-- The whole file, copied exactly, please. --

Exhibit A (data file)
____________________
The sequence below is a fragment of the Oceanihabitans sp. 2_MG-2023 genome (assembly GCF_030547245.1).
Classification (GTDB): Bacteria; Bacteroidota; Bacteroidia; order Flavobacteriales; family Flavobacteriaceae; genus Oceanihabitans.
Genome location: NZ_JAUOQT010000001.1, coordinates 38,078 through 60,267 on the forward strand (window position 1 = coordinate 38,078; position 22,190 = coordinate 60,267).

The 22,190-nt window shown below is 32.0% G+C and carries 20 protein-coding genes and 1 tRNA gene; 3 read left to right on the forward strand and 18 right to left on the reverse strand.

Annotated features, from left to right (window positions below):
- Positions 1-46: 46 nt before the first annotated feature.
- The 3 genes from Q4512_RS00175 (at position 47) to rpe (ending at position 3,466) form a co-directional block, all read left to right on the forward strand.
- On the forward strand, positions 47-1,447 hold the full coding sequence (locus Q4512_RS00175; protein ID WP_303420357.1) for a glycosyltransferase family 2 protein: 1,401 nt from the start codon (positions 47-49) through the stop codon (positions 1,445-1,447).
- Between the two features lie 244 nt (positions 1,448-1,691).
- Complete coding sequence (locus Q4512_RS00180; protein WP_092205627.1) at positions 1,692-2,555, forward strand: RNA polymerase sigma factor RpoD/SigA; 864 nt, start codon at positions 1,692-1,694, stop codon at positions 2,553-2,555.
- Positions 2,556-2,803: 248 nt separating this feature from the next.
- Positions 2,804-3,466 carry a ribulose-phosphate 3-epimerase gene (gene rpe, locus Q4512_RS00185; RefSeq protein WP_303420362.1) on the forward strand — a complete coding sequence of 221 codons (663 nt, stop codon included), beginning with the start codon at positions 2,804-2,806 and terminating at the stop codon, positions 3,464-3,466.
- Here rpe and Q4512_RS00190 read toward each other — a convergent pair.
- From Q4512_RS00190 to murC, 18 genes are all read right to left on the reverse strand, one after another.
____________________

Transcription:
The sequence below is a fragment of the Oceanihabitans sp. 2_MG-2023 genome (assembly GCF_030547245.1).
Classification (GTDB): Bacteria; Bacteroidota; Bacteroidia; order Flavobacteriales; family Flavobacteriaceae; genus Oceanihabitans.
Genome location: NZ_JAUOQT010000001.1, coordinates 38,078 through 60,267 on the forward strand (window position 1 = coordinate 38,078; position 22,190 = coordinate 60,267).

The 22,190-nt window shown below is 32.0% G+C and carries 20 protein-coding genes and 1 tRNA gene; 3 read left to right on the forward strand and 18 right to left on the reverse strand.

Annotated features, from left to right (window positions below):
- Positions 1-46: 46 nt before the first annotated feature.
- The 3 genes from Q4512_RS00175 (at position 47) to rpe (ending at position 3,466) form a co-directional block, all read left to right on the forward strand.
- On the forward strand, positions 47-1,447 hold the full coding sequence (locus Q4512_RS00175; protein ID WP_303420357.1) for a glycosyltransferase family 2 protein: 1,401 nt from the start codon (positions 47-49) through the stop codon (positions 1,445-1,447).
- Between the two features lie 244 nt (positions 1,448-1,691).
- Complete coding sequence (locus Q4512_RS00180; protein WP_092205627.1) at positions 1,692-2,555, forward strand: RNA polymerase sigma factor RpoD/SigA; 864 nt, start codon at positions 1,692-1,694, stop codon at positions 2,553-2,555.
- Positions 2,556-2,803: 248 nt separating this feature from the next.
- Positions 2,804-3,466 carry a ribulose-phosphate 3-epimerase gene (gene rpe, locus Q4512_RS00185; RefSeq protein WP_303420362.1) on the forward strand — a complete coding sequence of 221 codons (663 nt, stop codon included), beginning with the start codon at positions 2,804-2,806 and terminating at the stop codon, positions 3,464-3,466.
- Here rpe and Q4512_RS00190 read toward each other — a convergent pair.
- From Q4512_RS00190 to murC, 18 genes are all read right to left on the reverse strand, one after another.